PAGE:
A bear market belongs to the primary market trends, together with the bull market, market top, and market bottom.
What Is a Bear Market?
It is the term used to describe the overall decline of the stock market. The trend got its name from the way a bear attacks its prey, i.e. by moving downward. It is typically opposed to the bull market, which is used to describe the upward trend and got its name from the bull attacking with the upward movement. The market trend can be considered as “bear” at the time when the price of securities falls by 20%. When the decline is between 10 and 20%, it is considered a correction.
During a BM, the stock market can post gains for days or even weeks. This is known as a bear market rally and it can easily trick many investors into thinking that the BM is over and a new bull market has started. During a BM, there can be days or even months when the trend can go up. But if it is still lower than 20%, it is a bear market.
A BM is typically triggered by slowdowns in a country’s economy, e.g. high unemployment rates and low business profits. It may take about a week for a bear market to start. Additionally, any intervention by the government in the economy, such as tax rate changes, can also cause a BM. Finally, a decline in investor confidence can contribute to a BM as well.
Duration of Bear Markets
Depending on how long they last, there are two main types of BMs: secular and cyclical (regular). Secular markets can last 10 – 20 years and are characterized by below average returns on a sustained basis. Cyclical or regular markets last from a few weeks to several years. Bear markets are typically shorter than bull markets. Here are some examples of BMs, in chronological order:
1929: occurred after the Wall Street Crash of 1929 and marked the start of the Great Depression.
1937 – 1942: after regaining nearly 50% of its losses, a new BM cut the market in half again.
1973 – 1983: another long-lasting bear market occurred, caused by the 1970s energy crisis and high unemployment of the early 1980s.
1987: a market crash with a 29.6% decline occurred, lasting about 3 months.
2007 - 2009: the recent long-lasting BM occurred during the financial and lasted for about 17 months.
On December 24, 2018, the US major market indexes fell into the BM territory.
The average length of BMs since 1926 is 1.4 years, with an average decline of 41%.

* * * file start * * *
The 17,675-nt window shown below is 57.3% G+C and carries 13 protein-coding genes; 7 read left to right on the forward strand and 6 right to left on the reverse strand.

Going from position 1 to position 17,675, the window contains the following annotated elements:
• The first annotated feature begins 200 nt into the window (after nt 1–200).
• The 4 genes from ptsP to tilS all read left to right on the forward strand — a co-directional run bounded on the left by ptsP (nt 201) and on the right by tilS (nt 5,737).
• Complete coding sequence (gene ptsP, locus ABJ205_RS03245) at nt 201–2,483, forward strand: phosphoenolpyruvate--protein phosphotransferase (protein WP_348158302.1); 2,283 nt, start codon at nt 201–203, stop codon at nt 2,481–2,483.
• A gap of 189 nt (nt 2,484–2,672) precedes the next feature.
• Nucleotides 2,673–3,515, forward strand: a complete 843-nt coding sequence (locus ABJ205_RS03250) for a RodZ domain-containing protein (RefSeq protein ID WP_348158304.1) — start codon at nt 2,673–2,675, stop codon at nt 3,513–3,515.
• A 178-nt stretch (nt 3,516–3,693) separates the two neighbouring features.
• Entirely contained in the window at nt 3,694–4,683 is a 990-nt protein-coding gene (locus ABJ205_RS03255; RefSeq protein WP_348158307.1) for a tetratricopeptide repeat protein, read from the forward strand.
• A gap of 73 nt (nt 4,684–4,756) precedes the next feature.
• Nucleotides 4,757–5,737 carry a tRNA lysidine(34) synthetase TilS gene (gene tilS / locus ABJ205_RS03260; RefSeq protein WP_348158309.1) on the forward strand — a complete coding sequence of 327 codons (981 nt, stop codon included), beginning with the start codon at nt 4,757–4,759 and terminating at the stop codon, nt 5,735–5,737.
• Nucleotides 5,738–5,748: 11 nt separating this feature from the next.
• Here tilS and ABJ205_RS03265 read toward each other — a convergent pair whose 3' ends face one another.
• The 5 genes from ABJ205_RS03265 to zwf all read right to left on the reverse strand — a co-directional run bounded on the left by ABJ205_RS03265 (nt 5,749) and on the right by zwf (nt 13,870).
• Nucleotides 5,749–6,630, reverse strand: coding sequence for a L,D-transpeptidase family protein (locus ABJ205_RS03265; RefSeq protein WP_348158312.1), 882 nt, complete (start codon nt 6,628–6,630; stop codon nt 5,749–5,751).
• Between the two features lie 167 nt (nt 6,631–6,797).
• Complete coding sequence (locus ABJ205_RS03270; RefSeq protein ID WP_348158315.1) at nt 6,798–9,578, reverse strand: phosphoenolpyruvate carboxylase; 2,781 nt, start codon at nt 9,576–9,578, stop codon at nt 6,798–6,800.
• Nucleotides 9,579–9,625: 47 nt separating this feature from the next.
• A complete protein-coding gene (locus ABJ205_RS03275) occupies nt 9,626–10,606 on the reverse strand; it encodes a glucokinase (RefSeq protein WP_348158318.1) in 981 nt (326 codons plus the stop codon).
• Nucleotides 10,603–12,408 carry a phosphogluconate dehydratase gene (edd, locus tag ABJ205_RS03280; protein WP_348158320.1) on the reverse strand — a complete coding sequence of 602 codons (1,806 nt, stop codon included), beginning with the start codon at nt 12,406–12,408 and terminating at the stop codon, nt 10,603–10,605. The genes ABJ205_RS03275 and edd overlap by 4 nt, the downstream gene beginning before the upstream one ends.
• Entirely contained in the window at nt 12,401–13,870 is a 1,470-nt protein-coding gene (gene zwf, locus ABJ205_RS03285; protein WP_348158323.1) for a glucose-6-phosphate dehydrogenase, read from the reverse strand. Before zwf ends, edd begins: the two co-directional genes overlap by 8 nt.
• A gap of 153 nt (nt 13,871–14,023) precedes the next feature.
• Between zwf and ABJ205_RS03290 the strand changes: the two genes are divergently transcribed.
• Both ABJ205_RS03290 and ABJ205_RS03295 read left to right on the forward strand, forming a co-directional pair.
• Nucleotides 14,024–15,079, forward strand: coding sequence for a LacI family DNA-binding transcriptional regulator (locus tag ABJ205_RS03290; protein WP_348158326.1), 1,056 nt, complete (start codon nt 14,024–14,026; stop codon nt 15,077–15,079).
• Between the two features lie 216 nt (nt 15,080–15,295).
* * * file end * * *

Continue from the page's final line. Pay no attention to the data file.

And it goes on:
Bear Market Stages
A BM typically goes through the following four stages:
- High prices and high investor sentiment (the general mood among investors regarding a certain asset). By the end of this phase, investors begin to sell their shares in order to avoid losses.
- Stock prices, trading activity, corporate profits, and economic indexes such as the Dow Jones Industrial Average and the S&P 500 begins to drop. Some investors begin to panic as sentiment starts to fall. This is called capitulation.
- Speculators start to enter the market, therefore raising some prices and trading volume.
- Stock prices continue to drop, but slowly. Because of low prices, the investors become more optimistic, and BMs transform into bull markets.
How to Benefit from Bear Markets
Investors can use BMs to their own advantage. Specifically, there are three ways to benefit from BMs:
Short selling. This method involves selling borrowed shares and then purchasing them again at lower prices. During the short selling, an investor must borrow the shares from a broker before a short sell order is placed. A difference between the price at which the shares were sold and the price at which they were bought back (covered) is the short seller’s profit and loss amount. For example, an investor short sells 100 shares of a stock at $85. The price falls and the shares are covered at $70. As a result, the investor’s profit is $15 x 100 = $1,500. However, if the price unexpectedly goes up, the investor must buy back the shares at a premium, thus carrying a heavy loss.
- Put options. With a put option, the owner has the right but is not obliged to sell a stock at a certain price on or before a specific date. It is possible to use put options for speculation on falling stock prices and hedging against the falling prices. Only investors with the option privileges in their accounts can make such trades.
Inverse exchange traded funds (ETFs). Inverse ETFs change the values in the opposite
direction of the index that they are tracking. For example, an inverse ETF for the S&P 500 will grow by 1% if the S&P 500 index drops by 1%. Leveraged inverse ETFs can increase the returns of the tracked index by 2 and 3 times. Same way as options, it is possible to use inverse ETFs for speculation or hedging.
A bear market characterizes a decline in a stock market that is higher than 20%. The main reasons that may cause a BM are slowdowns in the economy, government intrusions in the economy, and loss of investors’ confidence towards specific assets. There are two main types of BMs: secular (long lasting) and cyclical (short lasting). Since 1926, an average bear market lasted 1.4 years, with an average decline of 41%.
There are 4 stages of a BM:
High prices and high investor sentiment.
A drop in stock prices, trading activity, corporate profits, and economic indexes.
Speculators start to enter the market.
Stock prices continue to drop, but slowly.
At the end of a bear market, the bull market trend begins – this term indicates the upward trend. The most common ways to invest in BMs are short selling, put options, and inverse exchange-traded funds.